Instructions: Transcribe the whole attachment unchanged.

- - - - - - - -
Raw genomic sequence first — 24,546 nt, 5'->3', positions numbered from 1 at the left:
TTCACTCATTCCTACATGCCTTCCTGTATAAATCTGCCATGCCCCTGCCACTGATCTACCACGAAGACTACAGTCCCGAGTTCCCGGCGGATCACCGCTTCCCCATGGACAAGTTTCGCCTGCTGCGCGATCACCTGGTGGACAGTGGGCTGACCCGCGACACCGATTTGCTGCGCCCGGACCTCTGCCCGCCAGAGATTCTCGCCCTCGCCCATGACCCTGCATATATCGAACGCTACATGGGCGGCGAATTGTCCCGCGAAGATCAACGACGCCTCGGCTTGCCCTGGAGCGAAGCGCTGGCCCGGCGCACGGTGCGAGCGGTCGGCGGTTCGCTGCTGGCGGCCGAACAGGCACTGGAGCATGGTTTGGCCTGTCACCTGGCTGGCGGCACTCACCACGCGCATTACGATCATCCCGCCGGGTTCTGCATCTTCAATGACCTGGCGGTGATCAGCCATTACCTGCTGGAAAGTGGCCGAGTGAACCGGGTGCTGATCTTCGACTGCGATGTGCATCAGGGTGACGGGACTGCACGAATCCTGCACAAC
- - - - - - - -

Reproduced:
Raw genomic sequence first — 24,546 nt, 5'->3', positions numbered from 1 at the left:
TTCACTCATTCCTACATGCCTTCCTGTATAAATCTGCCATGCCCCTGCCACTGATCTACCACGAAGACTACAGTCCCGAGTTCCCGGCGGATCACCGCTTCCCCATGGACAAGTTTCGCCTGCTGCGCGATCACCTGGTGGACAGTGGGCTGACCCGCGACACCGATTTGCTGCGCCCGGACCTCTGCCCGCCAGAGATTCTCGCCCTCGCCCATGACCCTGCATATATCGAACGCTACATGGGCGGCGAATTGTCCCGCGAAGATCAACGACGCCTCGGCTTGCCCTGGAGCGAAGCGCTGGCCCGGCGCACGGTGCGAGCGGTCGGCGGTTCGCTGCTGGCGGCCGAACAGGCACTGGAGCATGGTTTGGCCTGTCACCTGGCTGGCGGCACTCACCACGCGCATTACGATCATCCCGCCGGGTTCTGCATCTTCAATGACCTGGCGGTGATCAGCCATTACCTGCTGGAAAGTGGCCGAGTGAACCGGGTGCTGATCTTCGACTGCGATGTGCATCAGGGTGACGGGACTGCACGAATCCTGCACAAC